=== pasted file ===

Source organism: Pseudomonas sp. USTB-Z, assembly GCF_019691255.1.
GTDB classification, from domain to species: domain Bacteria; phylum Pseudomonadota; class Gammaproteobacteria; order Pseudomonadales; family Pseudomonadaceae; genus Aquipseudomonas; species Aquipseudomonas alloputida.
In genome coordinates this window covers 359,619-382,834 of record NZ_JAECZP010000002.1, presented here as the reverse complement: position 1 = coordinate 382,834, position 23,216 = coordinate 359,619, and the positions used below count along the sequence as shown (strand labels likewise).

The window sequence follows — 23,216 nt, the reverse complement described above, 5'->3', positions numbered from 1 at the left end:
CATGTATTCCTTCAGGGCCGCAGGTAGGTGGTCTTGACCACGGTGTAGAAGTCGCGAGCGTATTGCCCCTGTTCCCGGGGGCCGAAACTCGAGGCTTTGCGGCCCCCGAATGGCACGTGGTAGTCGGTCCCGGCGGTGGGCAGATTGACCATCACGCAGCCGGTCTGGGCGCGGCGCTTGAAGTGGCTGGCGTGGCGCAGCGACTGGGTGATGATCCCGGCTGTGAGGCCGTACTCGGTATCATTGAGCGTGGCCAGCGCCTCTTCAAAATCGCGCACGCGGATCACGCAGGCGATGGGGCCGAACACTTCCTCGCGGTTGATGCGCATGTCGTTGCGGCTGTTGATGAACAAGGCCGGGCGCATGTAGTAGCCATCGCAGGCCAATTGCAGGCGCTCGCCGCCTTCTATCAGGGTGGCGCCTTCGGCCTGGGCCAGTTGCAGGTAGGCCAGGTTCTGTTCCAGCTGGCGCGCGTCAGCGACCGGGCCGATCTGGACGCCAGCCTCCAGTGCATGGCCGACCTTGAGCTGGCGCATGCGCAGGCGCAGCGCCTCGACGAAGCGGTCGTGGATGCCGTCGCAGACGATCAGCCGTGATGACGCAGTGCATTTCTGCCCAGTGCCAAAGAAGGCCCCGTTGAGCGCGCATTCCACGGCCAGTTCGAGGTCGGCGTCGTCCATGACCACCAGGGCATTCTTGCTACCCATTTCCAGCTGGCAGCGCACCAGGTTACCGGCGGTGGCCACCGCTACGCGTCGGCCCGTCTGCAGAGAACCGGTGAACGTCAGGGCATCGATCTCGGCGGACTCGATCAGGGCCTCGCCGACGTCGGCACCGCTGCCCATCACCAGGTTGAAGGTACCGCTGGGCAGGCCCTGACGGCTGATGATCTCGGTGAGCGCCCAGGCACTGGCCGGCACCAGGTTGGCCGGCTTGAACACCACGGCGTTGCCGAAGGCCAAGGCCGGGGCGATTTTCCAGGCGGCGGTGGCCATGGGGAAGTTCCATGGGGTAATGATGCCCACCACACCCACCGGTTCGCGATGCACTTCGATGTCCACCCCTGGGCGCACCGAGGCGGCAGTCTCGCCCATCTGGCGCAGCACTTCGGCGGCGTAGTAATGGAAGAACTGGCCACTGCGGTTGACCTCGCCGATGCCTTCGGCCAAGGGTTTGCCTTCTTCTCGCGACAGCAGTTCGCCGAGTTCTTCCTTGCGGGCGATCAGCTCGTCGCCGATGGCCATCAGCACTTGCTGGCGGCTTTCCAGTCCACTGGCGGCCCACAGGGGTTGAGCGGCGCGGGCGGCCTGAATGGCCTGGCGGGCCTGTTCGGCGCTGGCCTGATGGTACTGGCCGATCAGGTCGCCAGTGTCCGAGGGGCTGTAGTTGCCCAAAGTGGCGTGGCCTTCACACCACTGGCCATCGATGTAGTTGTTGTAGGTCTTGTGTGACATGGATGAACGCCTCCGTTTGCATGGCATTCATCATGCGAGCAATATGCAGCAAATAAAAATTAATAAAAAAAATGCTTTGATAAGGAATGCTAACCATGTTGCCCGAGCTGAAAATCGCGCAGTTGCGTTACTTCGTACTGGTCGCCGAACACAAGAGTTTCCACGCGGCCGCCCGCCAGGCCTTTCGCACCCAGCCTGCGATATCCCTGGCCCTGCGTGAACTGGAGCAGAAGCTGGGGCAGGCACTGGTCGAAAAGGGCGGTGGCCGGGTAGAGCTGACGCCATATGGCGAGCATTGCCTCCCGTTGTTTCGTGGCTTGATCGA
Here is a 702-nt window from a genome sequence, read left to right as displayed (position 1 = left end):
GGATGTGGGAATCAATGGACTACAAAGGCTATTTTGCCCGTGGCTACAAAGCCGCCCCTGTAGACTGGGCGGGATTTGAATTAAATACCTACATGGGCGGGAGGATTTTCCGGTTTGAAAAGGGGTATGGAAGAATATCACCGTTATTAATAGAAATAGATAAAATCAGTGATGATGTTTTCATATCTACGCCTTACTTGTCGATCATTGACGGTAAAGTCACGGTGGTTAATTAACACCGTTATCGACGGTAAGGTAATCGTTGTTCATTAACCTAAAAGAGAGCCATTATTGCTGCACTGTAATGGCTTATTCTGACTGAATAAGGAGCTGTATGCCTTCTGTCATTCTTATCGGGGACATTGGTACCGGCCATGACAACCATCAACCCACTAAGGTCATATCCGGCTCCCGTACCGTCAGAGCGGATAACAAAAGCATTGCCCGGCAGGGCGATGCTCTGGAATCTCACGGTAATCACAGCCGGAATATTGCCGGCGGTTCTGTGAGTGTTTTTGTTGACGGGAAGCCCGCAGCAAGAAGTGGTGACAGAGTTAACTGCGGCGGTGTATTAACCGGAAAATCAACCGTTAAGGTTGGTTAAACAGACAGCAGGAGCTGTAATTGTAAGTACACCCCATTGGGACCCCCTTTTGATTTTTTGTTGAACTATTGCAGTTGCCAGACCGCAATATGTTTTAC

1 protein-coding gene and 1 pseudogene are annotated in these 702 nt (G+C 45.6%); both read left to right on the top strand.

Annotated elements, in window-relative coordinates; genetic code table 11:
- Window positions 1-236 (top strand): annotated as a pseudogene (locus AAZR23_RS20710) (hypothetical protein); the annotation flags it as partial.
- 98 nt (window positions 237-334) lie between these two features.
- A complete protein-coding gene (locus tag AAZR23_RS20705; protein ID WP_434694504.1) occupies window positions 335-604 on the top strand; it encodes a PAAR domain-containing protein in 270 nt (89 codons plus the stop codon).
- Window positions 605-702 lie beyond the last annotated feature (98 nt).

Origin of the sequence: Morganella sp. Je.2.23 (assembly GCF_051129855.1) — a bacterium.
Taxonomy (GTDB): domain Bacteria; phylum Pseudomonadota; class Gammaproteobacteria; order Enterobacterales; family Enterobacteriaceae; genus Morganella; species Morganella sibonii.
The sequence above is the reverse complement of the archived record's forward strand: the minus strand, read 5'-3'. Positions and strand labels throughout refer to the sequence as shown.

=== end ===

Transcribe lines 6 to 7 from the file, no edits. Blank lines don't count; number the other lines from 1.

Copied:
Here is a 702-nt window from a genome sequence, read left to right as displayed (position 1 = left end):
GGATGTGGGAATCAATGGACTACAAAGGCTATTTTGCCCGTGGCTACAAAGCCGCCCCTGTAGACTGGGCGGGATTTGAATTAAATACCTACATGGGCGGGAGGATTTTCCGGTTTGAAAAGGGGTATGGAAGAATATCACCGTTATTAATAGAAATAGATAAAATCAGTGATGATGTTTTCATATCTACGCCTTACTTGTCGATCATTGACGGTAAAGTCACGGTGGTTAATTAACACCGTTATCGACGGTAAGGTAATCGTTGTTCATTAACCTAAAAGAGAGCCATTATTGCTGCACTGTAATGGCTTATTCTGACTGAATAAGGAGCTGTATGCCTTCTGTCATTCTTATCGGGGACATTGGTACCGGCCATGACAACCATCAACCCACTAAGGTCATATCCGGCTCCCGTACCGTCAGAGCGGATAACAAAAGCATTGCCCGGCAGGGCGATGCTCTGGAATCTCACGGTAATCACAGCCGGAATATTGCCGGCGGTTCTGTGAGTGTTTTTGTTGACGGGAAGCCCGCAGCAAGAAGTGGTGACAGAGTTAACTGCGGCGGTGTATTAACCGGAAAATCAACCGTTAAGGTTGGTTAAACAGACAGCAGGAGCTGTAATTGTAAGTACACCCCATTGGGACCCCCTTTTGATTTTTTGTTGAACTATTGCAGTTGCCAGACCGCAATATGTTTTAC